Tag Archives: formal poetry

How to Write a Villanelle + Publication!

"You should TWEET James's poetry! Haha! I'm so funny. And I'm just a dumb ceramic bird."

I like villanelles. They have a lot of restrictions, and that is one of my favourite things about writing poetry. I do write free verse, but I am happiest when trying to do something new in old forms.

My latest villanelle was just published online in The Literary Nest.

It’s called “The News in Villanelle” and is about how we don’t change our behaviour even when the news reports similar tragedies over and over again. Please check it out here!

But first, you might enjoy this description of how to write a villanelle. This is not just for poets. I think it’s always fun to learn about the behind-the-scenes practices of art. AND, as a bonus, I’ve put one of my older villanelles at the end of this post as well.

Enjoy!

A villanelle is complicated poetical form that has the following features:

  1. There are nineteen lines in six stanzas.
  2. The first five stanzas have three lines; the last stanza has four lines.
  3. There are only two rhyming sounds allowed at the end of lines.
  4. The rhyme scheme looks like this: a1ba2 aba1 aba2 aba1 aba2 aba1a2.
  5. The a1 and a2 indicate that the entire line repeats in those places.
  6. All the lines should be in the same meter (I usually use tetrameter or pentameter).

Confusing? It is a little bit because it’s like a puzzle when you’re putting it together. First, let’s look at a famous villanelle that you may have studied in high school or university:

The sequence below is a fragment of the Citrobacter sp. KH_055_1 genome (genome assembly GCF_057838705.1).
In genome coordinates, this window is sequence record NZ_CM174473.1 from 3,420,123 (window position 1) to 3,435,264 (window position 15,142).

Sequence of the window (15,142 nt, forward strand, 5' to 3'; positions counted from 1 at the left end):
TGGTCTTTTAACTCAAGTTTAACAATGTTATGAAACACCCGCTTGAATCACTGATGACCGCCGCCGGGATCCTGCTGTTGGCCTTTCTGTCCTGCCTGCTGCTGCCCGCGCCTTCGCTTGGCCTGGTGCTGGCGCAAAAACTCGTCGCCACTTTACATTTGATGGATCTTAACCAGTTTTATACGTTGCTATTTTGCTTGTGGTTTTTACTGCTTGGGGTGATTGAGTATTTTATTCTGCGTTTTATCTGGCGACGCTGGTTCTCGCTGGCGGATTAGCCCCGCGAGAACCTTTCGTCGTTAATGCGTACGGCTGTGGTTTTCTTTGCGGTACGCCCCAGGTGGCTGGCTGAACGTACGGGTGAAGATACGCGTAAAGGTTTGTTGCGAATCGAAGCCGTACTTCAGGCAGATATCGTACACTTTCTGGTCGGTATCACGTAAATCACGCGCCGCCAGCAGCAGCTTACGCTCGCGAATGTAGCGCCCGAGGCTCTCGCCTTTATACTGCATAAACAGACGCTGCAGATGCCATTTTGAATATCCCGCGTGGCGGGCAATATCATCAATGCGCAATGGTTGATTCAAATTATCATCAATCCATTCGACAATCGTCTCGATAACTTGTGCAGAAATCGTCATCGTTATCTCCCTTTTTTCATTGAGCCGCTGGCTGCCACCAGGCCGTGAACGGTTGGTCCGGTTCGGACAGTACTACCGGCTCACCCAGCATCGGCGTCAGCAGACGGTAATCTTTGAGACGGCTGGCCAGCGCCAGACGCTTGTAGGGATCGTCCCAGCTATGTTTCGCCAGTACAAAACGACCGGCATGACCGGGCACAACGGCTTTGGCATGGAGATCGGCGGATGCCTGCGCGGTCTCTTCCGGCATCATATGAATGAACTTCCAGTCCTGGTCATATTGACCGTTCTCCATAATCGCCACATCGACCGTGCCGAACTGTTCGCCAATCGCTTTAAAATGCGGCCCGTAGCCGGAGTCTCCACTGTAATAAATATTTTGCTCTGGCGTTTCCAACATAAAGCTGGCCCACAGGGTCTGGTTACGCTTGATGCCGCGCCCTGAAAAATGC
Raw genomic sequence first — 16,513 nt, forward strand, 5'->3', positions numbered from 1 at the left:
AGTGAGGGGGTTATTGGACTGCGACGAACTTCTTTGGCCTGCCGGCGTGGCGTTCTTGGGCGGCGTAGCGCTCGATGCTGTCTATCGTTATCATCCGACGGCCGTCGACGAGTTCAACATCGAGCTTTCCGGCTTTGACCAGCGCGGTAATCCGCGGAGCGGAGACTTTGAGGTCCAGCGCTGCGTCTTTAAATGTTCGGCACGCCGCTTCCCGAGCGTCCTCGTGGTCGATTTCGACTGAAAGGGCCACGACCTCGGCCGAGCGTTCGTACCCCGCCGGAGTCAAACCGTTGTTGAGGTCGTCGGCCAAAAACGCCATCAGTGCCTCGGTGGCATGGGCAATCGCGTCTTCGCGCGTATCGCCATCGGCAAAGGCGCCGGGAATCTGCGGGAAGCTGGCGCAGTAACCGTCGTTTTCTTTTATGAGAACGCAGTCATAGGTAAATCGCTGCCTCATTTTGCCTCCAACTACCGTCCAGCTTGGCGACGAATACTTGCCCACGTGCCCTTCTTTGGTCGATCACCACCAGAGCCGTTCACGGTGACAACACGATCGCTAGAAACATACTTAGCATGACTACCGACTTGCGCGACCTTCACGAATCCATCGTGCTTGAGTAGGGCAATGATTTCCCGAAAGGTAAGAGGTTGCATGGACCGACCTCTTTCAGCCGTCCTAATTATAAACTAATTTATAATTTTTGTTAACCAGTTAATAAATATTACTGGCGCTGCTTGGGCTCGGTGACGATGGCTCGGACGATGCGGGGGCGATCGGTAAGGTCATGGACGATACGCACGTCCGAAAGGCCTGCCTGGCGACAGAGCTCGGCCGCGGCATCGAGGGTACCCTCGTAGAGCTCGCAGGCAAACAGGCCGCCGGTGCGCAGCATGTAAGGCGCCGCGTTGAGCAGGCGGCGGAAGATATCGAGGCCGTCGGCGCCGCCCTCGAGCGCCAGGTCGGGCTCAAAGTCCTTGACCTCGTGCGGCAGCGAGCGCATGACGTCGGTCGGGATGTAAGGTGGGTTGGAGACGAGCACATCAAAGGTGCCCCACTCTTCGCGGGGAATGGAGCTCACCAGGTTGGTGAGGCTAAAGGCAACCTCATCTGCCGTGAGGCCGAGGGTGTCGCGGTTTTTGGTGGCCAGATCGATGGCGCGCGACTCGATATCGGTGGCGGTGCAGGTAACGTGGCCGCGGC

“Do not go gentle into that good night” by Dylan Thomas

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Do not go gentle into that good night,

Old age should burn and rave at close of day;

Rage, rage against the dying of the light.

.

Though wise men at their end know dark is right,

Because their words had forked no lightning they

Do not go gentle into that good night.

.

Good men, the last wave by, crying how bright

Their frail deeds might have danced in a green bay,

Rage, rage against the dying of the light.

.

Wild men who caught and sang the sun in flight,

And learn, too late, they grieved it on its way,

Do not go gentle into that good night.

.

Grave men, near death, who see with blinding sight

Blind eyes could blaze like meteors and be gay,

Rage, rage against the dying of the light.

.

And you, my father, there on the sad height,

Curse, bless, me now with your fierce tears, I pray.

Do not go gentle into that good night.

Rage, rage against the dying of the light.

.

The poem is in pentameter (five beats per line, which usually means ten syllables total).

You can see that “Do not go gentle into that good night” and “Rage, rage against the dying of the light” repeat and make a pretty badass, memorable couplet at the end.

So how can you write your own?

I usually start a villanelle by thinking of either 1) a topic that would benefit from a form with a repetitive structure or 2) a really great ending couplet (the two lines that rhyme at the end).

The trick is finding two lines that will be able to repeat four times in the poem. I really like to have lines that I can play with grammatically so that every time they repeat, the meaning of the sentence changes.

The first villanelle that I ever wrote was published in 2012 by Wisdom Crieth Without. Their website has since disappeared, so I am going to post it here now for your reading pleasure.

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There’s Nothing Else I Want (Adam’s Villanelle)

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That burning image will forever haunt

me in the middle of my promised land;

despite my fears, there’s nothing else I want

.

to know but why I let that lone tree taunt

me with its secret knowledge on command.

That burning image will forever haunt

.

my love as well. She comes, and from her gaunt

clenched fist pushes a gift into my hand.

Despite my fears, there’s nothing else I want

.

but a taste; it’s too small a fruit to daunt